Emma Watson Curates Her ‘Essential Feminist Bookshelf’

Emma Watson feminist book club
Emma Watson runs an online feminist book club (Getty Images)

Emma Watson has chosen ten books for her “essential feminist bookshelf”, so if you were looking for something to read, look no further.

The actor and UN Women Global Goodwill Ambassador was invited to curate a collection to fill empty shelves in a library created in 1860 by Georgina Verney, “an enthusiastic champion of women’s reading, women’s education and ultimately, women’s suffrage”.

Georgina lived in Warwickshire mansion Compton Verney with her husband, the reclusive 17th Lord Willoughby de Broke. She worked hard to promote literacy in her local community and designed a “mock library” in her home, featuring imitation book covers to symbolise the absence of any real books available to women at the time.

Emma was tasked with “unsilencing the library” after the success of her online feminist book club, Our Shared Shelf. Local school students, a prison reading group and Pulitzer Prize winner Margo Jefferson were also asked to take part.

Her eclectic selection include Margaret Atwood’s The Handmaid’s Tale, which “articulates vividly what it feels like for a woman to lose power over her own body; Alice Walker’s The Color Purple, which “makes the invisible visible and redeems people who seem irredeemable”;  and Caitlin Moran’s How to Be a Woman, which had Emma “laughing out loud” on a transatlantic flight.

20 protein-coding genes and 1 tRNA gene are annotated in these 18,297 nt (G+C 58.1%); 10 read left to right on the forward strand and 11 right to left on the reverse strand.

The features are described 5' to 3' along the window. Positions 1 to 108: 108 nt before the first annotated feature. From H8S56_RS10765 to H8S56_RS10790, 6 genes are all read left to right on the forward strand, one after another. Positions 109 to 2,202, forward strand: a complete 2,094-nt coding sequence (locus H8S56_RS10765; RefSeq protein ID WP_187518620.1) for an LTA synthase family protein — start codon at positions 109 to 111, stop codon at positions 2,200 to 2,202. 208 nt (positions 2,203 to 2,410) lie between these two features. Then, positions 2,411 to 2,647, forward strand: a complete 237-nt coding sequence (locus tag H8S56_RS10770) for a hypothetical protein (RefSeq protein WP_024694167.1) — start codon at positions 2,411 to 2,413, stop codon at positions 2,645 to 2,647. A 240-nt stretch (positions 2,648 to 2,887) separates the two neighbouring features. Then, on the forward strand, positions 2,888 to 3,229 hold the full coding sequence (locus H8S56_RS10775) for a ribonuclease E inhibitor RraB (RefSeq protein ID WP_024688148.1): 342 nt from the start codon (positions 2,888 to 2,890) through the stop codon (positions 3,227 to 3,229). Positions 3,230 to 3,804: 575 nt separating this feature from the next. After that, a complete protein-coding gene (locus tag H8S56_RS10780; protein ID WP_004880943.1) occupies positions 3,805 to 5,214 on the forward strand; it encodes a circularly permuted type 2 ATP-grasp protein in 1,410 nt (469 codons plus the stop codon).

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The list in all its feminist glory:

The Handmaid’s Tale by Margaret Atwood

The Argonauts by Maggie Nelson

The Vagina Monologues by Eve Ensler

My Life on the Road by Gloria Steinem

Women Who Run With Wolves by Clarissa Pinkola Estés

Mom & Me & Mom by Maya Angelou

Half the Sky by Nicholas D Kristof and Sheryl WuDunn

The Vagina Monologues by Eve Ensler

Persepolis: The Story of Childhood by Marjane Satrapi

The Color Purple by Alice Walker

How to Be a Woman by Caitlin Moran

Unsilencing the Library opens on 28 June. Visitors are invited to “sit down, learn about Georgina, the history of the room and about what women read in the late Victorian era”. The curators’ choices will be freely available to read and will also be on sale in the gift shop.


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